>>
>
> This point has been discussed on this list (although, again, there
> was a severe lack of feedback...).
>
> Executive summary:
>   No strong coupling between generators (of uniform sequence of
>   pseudo-random numbers) and utilities on top of those generators
>   (e.g. generators producing non-uniform sequences).
>   Utilities should go in another component/package/module (see
>   e.g. Commons Math's packages "o.a.c.math4.distribution" and
>   "o.a.c.math4.random" for candidate code).
>
> - UniformRandomProvider mimics the java.util.Random methods which is
>> nice. Is there any value in also implementing the nextGaussian() method
>> such that our API is a perfect drop-in replacement for the JDK class?
>>
>
> No. [IMHO.]
> This was discussed on this list (and cf. above point).
>
> - For code relying on the java.util.Random type, it might be useful to
>> provide an adapter turning an UniformRandomProvider into a
>> java.util.Random implementation (Hipparchus has one).
>>
>
> This was discussed on this list.
>
> And see Commons Math's classes "o.a.c.math4.random.RandomUtils" and
> "o.a.c.math4.random.RngAdaptor" classes.
>
> In the latter (being deprecated as of its creation), I indicated why
> it is a bad idea.
>
> Again, if we really want to support the use-case you proposed, it's
> a utility that should go in another component.
>
> - The choice of an enum for the factory class RandomSource is a bit
>> unusual. It is probably ok for simple RNG with a simple seed, but with
>> more complex implementations I find it less intuitive to use.
>>
>
> Less intuitive than what?
>
> For example the create(RandomSource, Object Object...) method has this
>> snippet in its documentation:
>>
>>   RandomSource.create(RandomSource.TWO_CMRES_SELECT, 26219, 6, 9)
>>
>> When a user types this in its IDE, there is no type information nor
>> contextual documentation for the parameters expected. The user has to
>> know the type of the seed and the meaning of the parameters expected,
>> the IDE won't be able to help here (with CTRL+P and CTRL+Q in IntelliJ).
>>
>
> Honestly, I don't care.
> To put it less bluntly, the choice of RNG to instantiate is not a
> matter of IDE.
>
> Practically, the lack of type information (which I don't like either)
> was a trade-off to have a dead-simple API.
>
> As a user, one doesn't need an intelligent IDE to know all there is
> to know about Commons RNG, and it will take less than 10 minutes!
>
> This design induces some complexity, the loss of the seed type leads to
>> the seed conversion mechanism (most of the util package if I understand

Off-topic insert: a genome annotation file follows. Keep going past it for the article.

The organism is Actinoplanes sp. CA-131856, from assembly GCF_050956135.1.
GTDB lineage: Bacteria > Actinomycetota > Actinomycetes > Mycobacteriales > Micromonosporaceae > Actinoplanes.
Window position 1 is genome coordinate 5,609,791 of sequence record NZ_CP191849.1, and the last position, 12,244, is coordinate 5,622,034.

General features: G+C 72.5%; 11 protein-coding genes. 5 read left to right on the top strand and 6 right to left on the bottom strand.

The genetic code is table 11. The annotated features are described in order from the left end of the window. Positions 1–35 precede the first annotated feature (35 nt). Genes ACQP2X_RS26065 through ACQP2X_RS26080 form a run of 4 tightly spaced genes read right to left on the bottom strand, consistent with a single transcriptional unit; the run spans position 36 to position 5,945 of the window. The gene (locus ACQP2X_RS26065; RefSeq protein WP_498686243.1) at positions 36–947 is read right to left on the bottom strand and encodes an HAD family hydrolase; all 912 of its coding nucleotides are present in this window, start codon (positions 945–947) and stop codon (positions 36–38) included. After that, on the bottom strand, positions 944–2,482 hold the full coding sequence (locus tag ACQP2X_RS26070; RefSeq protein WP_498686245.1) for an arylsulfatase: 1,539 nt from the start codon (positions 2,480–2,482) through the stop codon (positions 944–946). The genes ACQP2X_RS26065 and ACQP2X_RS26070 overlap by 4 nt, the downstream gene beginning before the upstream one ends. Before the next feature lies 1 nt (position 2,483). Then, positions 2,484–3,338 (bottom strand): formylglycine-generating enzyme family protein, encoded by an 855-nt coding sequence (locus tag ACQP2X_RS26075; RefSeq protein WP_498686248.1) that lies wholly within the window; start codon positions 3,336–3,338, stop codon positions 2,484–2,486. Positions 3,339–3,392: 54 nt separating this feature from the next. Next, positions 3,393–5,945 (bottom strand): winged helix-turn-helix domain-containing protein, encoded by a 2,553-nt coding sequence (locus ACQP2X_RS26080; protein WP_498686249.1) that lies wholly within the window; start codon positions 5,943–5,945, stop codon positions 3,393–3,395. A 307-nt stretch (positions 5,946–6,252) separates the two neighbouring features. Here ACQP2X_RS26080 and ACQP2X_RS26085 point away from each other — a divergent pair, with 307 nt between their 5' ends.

>> well).
>>
>> I'd feel more comfortable with a more classic factory design, something
>> like:
>>
>>   RandomSource.createTwoCmres()
>>   RandomSource.createTwoCmres(Integer seed)
>>   RandomSource.createTwoCmres(Integer seed, int i, int j)
>>
>> or a shorter form like:
>>
>>   RNG.newTwoCmres()
>>   RNG.newTwoCmres(int seed)
>>   RNG.newTwoCmres(Integer seed, int i, int j)
>>
>> That will add more methods to the factory, but it'll be much more usable
>> in my opinion.
>>
>
> Not in mine.
>
> This design came after 9 months of sustained work.
> Nothing to be proud of in terms of LOC/day...
> But what you propose to drop is the only non trivial part of
> this work.
>
> As I said above, this is a trade-off, and it looks like a fault
> only because Java is strongly typed.
>
> The automatic seed conversion is a huge advantage for casual
> users; they can still seed them with a single "long" (and under
> the hood get a good "native" seed).
> But the doc is there to warn them that RNGs usually have a larger
> state.
>
> - I'm not convinced by the need for the convenience static methods
>> RandomSource.createInt/Long. If the user doesn't want to specify the
>> seed, he could simply use the seed-less create method. And if the random
>> generator requires extra parameters, he could use a null value for the
>> seed as a way to mean "generate one for me please":
>>
>>   RandomSource.create(RandomSource.TWO_CMRES_SELECT, null, 6, 9)
>>
>
> These methods take care of a common use-case, where the actual
> seed does not matter (hence the caller might like to not have to
> code similar methods), but the _same_ seed must be used in another
> execution of the same application to ensure reproducibility (e.g.
> for bug tracking).
>
> See also:
>   https://docs.oracle.com/javase/7/docs/api/java/security/
> SecureRandom.html#generateSeed%28int%29
>
> - RandomSource.saveState/restoreState allows one to convert a random